Political negotiation is the most constructive and practical means to address the complex issues relating to Aboriginal rights and title. Indigenous sovereignty is a foundational principle of Indigenous Rights.
Under the BC treaty negotiatons process, each First Nation, Canada and BC may introduce any issue at the negotiation table that it views as significant to the new relationship. True reconciliation requires a sharingn of soverignty between Indigenous Nations and the governments of Canada and British Columbia. The negotiation of treaties, agreements and other constructive arrangments can accomplish this.
Although each treaty negotiation is unique, comprehensive treaties will address:
- First Nations government structures and related financial arrangements;
- Jurisdiction and ownership of lands, waters and resources;
- Cash settlements.
Treaties will also establish processes for amendment and resolving disputes. They are living documents that can evolve over time.
New Developments, Policies and Resources
On June 21, 2021, An Act respecting the United Nations Declaration on the Rights of Indigenous Peoples, was passed in the House of Commons and received Roayl Assent. It affirms and upholds the rights of Indigenous peoples as recognized by section 35 of the Constitution Act, 1982 and the UN Declaration. It affirms that “the Government of Canada must, in consultation and cooperation with Indigenous peoples, take all measures necessary to ensure that the laws of Canada are consistent with the Declaration” and develop a national action plan. This legislation further emphasizes that “all relations with Indigenous peoples must be based on the recognition and implementation of the inherent right to self-determination, including the right of self-government” in its preamble.
In November 2019, the provincial government passed the Declaration on the Rights of Indigenous Peoples Act. This piece of legislation sets out a process to ensure provincial laws are consistent with the rights defined in the UN Declaration, an action plan to achieve the objectives, and annual reporting on progress. Co-developed with the First Nations Leadership Council, it is the first legislation in Canada that implements the UN Declaration. Fully implementing the UN Declaration requires a sharing of soverignty between Indigenous Nations and the Crown. Modern treaties have provided a mechanism for sharing sovereignty, and the collective work of reconciliation and implementing the UN Declaration requires governments to continue to vacate power and trust Indigenous Nations to govern.
In September 2019, the Principals of the BC treaty negotiations process (the First Nations Summit, Canada, and British Columbia) endorsed the Recognition and Reconciliation of Rights Policy for Treaty Negotiations in British Columbia, which they co-developed. This came after the Principals undertook a comprehensive and collaborative review of the gaps in existing policies. This new treaty negotiations policy explicitly details how negotiations will be grounded in the recognition of Indigenous rights and ownership of their lands and resources. This new policy is ground-breaking: it is the first tripartite public policy for the recognition and protections of Indigenous rights in British Columbia. Prominent commitments include rights recognition, non-extinguishment, implementing the UN Declaration, support for Indigenous self-determination, and ensuring treaties are flexible, living agreements. The policy encourages flexible, innovative, and collaborative approaches to the negotiation of treaties, agreements, and other constructive arrangments. The policy also unequivocally rejects the nation of extinguishment; completing a treaty through the BC treaty process does not extinguish Aboriginal rights and title.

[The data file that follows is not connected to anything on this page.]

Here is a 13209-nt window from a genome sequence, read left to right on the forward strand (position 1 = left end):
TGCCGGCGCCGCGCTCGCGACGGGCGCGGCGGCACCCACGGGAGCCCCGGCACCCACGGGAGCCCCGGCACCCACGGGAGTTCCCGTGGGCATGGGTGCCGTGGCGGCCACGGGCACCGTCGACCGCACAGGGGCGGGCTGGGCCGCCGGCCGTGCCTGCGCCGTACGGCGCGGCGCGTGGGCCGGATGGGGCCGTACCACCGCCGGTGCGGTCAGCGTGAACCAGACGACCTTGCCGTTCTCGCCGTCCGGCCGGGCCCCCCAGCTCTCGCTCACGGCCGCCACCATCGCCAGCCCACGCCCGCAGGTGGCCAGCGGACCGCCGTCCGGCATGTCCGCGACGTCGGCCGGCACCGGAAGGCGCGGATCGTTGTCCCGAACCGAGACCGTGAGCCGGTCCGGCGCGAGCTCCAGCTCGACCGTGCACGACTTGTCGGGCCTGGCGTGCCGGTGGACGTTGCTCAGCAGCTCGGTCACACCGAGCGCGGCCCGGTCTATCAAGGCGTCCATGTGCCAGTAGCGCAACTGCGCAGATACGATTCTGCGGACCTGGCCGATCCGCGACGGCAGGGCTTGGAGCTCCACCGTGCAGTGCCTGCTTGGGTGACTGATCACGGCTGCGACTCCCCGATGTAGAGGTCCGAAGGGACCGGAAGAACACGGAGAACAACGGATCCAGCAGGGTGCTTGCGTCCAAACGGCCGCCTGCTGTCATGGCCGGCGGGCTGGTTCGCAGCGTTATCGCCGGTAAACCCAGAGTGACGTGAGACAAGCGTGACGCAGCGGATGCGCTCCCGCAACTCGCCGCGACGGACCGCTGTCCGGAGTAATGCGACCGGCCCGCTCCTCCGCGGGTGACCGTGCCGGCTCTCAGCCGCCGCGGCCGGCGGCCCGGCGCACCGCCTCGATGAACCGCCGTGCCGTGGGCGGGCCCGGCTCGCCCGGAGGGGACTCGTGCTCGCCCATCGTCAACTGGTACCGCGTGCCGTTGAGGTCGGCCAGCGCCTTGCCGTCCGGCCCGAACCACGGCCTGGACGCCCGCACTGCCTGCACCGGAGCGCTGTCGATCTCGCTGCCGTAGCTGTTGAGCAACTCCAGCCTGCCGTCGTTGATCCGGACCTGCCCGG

A successful fiscal relationship between Canada and Indigenous governments is crucial to self-determination. In August 2019 it was announced Canada developed a new fiscal policy in partnership with First Nations a new fiscal policy, Canada's Collaborative Self-Government Fiscal Policy to better support Indigenous self-government. This fiscal policy provides self-governing Indigenous Nations with sufficient, predictable and sustained funding that is required to fulfill responsibilities and govern effectively. It strengthens government-to- government partnerships and supports equitable socio-economic outcomes, and closing gaps in infrastructure, housing and overall well-being of Indigenous people. The goal of this new policy is to support landbased stewardship, community health initiatives, social programs, and build governance capacity to effectively serve communities. The increased fiscal resources that will come with self-government are significant, and in some cases First Nations in treaty negotiations could see a three-to-four fold increase in fiscal financing.